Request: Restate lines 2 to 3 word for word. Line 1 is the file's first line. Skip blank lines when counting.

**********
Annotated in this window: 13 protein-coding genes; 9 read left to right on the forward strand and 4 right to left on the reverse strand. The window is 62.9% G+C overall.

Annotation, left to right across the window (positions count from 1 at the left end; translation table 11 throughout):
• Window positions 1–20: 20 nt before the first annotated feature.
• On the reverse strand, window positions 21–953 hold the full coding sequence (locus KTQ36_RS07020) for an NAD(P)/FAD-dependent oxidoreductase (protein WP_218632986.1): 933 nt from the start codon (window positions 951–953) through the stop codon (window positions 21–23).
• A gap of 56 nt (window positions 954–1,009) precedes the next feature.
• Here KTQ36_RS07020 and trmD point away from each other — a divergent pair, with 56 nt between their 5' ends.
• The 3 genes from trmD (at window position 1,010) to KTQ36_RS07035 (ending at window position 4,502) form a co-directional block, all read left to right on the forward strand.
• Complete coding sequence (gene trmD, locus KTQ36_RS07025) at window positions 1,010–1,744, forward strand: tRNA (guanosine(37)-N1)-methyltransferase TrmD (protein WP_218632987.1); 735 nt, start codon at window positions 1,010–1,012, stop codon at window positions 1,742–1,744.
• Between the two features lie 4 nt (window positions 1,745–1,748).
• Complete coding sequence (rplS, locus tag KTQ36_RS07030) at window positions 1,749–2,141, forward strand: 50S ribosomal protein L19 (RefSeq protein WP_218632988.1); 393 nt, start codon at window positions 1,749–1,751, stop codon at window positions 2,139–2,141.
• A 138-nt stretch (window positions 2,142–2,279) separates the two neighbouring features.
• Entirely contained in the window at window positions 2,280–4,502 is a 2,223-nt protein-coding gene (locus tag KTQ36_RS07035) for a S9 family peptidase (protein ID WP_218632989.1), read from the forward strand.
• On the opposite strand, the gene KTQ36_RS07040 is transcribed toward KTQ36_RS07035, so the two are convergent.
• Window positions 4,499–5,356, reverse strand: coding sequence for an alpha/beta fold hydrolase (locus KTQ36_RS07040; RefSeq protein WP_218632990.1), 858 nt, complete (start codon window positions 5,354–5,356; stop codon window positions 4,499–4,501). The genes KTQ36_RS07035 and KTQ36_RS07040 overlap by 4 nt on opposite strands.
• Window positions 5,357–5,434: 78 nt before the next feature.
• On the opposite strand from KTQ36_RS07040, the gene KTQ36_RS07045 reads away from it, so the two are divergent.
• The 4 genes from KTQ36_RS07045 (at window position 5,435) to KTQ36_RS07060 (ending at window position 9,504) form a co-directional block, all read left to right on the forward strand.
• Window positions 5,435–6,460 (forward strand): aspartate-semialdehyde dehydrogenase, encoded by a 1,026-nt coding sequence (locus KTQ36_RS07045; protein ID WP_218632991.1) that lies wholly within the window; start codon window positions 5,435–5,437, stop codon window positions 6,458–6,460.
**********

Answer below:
Annotation, left to right across the window (positions count from 1 at the left end; translation table 11 throughout):
• Window positions 1–20: 20 nt before the first annotated feature.